This tale documents the first time Darla was invited, with new significant other, to eat, make merry and maybe stay over. Moll n Frank knew Darla from her old life; when she was the before wife. Moll had worked alongside her for several years, they were quick-fire jesters who dropped double entendre’s back and forth; like humbugs in a playground. They had sons who were nodding acquaintances, but besides that, they just clicked. Frank was an unassuming man who adored his wife, Darla had only met him once or twice, a man of few words; he’d have to be with Moll for his wife.

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Darla was nervous and wanted to show Mark; Mr significant other, how he’d be accepted by her friends also how much fun being with her could be. She dressed with care, perfume and panache, stuffed a large handbag with some bits a toothbrush, a silky slip; secretly called her wishing gear. Mark and Darla arrived in his two-seater speedster with the roof down. “Mark, I looked nice when we left home” she cried, trying to untangle her hair with her fingers. Giving her a lazy grin he pulled on the roof unfurled himself from the car and said “You look lovely”, his warm brown eyes twinkled and followed the line of her body, she shot him a pink-cheeked smile as she straightened her skirt.

They walked around the house baffled, looking for the door, eventually, Darla dialled Moll, “We are outside Moll, Which door? Where do we get in?” Moll came laughing to the conservatory, explaining one door was to her sons flat, the other Aunties entrance. Quickly she ushered us into a hallway strewn with toolboxes and electric drills. “Husband and son in construction” she called as she glided elegantly over obstacles, waving her hands about for balance, “watch your step”.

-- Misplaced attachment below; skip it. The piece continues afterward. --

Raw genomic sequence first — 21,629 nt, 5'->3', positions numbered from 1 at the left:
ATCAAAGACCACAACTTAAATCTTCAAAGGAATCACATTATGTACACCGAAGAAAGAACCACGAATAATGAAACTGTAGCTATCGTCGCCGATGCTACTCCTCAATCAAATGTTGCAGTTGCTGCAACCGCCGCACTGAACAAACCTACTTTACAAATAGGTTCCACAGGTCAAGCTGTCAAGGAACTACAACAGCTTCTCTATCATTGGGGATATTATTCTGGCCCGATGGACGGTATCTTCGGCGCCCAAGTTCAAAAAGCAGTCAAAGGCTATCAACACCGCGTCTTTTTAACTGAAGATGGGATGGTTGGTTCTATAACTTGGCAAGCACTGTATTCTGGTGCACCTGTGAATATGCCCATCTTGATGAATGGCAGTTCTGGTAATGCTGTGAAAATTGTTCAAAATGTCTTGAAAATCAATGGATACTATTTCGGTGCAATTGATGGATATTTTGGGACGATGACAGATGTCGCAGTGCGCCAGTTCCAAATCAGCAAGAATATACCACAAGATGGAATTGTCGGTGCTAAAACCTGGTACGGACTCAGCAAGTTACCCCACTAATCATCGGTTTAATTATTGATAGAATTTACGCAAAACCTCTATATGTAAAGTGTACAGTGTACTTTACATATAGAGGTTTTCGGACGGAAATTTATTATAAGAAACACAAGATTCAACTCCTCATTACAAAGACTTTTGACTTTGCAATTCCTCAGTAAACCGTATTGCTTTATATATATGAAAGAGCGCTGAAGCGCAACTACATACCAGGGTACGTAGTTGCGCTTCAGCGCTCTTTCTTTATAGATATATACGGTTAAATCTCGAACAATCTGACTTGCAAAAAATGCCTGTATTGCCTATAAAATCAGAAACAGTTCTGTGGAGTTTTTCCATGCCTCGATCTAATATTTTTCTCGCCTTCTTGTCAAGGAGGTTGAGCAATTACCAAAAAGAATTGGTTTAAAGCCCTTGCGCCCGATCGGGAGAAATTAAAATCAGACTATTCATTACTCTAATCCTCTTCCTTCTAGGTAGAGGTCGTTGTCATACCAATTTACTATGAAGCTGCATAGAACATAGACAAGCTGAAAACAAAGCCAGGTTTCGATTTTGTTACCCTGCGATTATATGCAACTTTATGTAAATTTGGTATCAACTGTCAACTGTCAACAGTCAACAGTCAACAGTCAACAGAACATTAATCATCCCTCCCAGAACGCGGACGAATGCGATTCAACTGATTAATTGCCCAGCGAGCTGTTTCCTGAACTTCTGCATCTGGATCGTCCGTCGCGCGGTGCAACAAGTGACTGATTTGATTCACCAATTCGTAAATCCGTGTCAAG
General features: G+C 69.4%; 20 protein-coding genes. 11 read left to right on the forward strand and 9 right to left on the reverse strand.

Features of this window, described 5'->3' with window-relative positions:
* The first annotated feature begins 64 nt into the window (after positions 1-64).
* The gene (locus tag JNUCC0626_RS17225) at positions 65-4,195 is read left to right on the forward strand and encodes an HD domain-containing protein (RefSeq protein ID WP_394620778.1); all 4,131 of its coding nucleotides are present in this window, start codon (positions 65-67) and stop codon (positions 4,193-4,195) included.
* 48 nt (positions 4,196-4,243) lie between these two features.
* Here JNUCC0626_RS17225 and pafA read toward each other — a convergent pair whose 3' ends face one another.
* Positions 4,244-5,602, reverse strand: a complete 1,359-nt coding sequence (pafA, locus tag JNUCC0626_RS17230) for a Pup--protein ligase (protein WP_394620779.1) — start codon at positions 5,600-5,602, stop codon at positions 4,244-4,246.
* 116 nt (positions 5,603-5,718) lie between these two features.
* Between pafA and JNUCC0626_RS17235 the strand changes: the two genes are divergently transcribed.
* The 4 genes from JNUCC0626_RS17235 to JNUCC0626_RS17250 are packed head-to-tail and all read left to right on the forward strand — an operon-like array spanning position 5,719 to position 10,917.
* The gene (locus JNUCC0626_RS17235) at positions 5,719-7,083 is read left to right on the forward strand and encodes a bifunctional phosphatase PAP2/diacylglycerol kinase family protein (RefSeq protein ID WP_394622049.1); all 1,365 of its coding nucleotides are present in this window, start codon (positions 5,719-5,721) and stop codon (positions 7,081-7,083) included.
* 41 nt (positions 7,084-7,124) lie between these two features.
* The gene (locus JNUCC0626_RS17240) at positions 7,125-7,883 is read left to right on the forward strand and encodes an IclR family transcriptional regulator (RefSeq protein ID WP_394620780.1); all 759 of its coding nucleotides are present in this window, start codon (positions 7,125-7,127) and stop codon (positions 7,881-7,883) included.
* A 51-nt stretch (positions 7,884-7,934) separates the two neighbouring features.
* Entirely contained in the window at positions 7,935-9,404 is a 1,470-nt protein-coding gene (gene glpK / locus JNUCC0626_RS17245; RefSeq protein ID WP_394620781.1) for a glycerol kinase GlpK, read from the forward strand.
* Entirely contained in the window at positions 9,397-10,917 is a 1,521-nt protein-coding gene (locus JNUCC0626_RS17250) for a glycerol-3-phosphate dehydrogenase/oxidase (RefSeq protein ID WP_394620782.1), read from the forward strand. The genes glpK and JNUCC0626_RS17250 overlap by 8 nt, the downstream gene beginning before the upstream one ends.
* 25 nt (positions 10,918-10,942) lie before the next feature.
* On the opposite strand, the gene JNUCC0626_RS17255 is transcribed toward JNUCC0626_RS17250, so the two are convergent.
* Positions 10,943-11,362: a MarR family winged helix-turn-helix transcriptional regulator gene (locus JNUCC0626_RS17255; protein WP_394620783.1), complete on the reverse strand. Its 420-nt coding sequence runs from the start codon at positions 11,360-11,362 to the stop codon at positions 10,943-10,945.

Introductions were made and drinks dished out in glasses as large as buckets. Frank quietly passed out nibbles at the large Kitchen table, while Moll stirred something on the range. Auntie wandered in wearing a pink nylon dressing gown and a sweet smile, she sang Polly put the kettle on and wobbled up to the table; shuffling her feet. Moll shouted, “Frank now!” Frank turned her around and softly crooned in her ear as he took her to back to bed. Having been pre-warned, Mark didn’t bat an eye, lazily lifted his drink and swallowed. Moll poked a wooden spoon into her hair, strained and drained pans, constantly chattering as she did.

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Frank returned after a few minutes “Come with me” he said as he ushered us outside. Sparkly lights and candles flickered. A table was set and Lights glistened off the pool like a fairy tale. Sitting opposite Mark, Darla kicked off her shoe and gently pushed his trouser up and stroked his leg. Unfortunately, Mark thought it was the dog, scooted his chair back and peered under the cloth. Quickly tucking her feet under her chair, Darla feigned ignorance; although her red face gave her away. At that moment, Frank and Moll carried in trays of food, Darla in a high-pitched voice said “Look at this you must have been cooking all day? I don’t know how you do it “. “It’s nothing but a few things in a pan, I let the range do the rest” she clattered spoons and china down. They brought back a pot of Thai curry, pilau rice, and warm naan bread with oodles of little side dishes.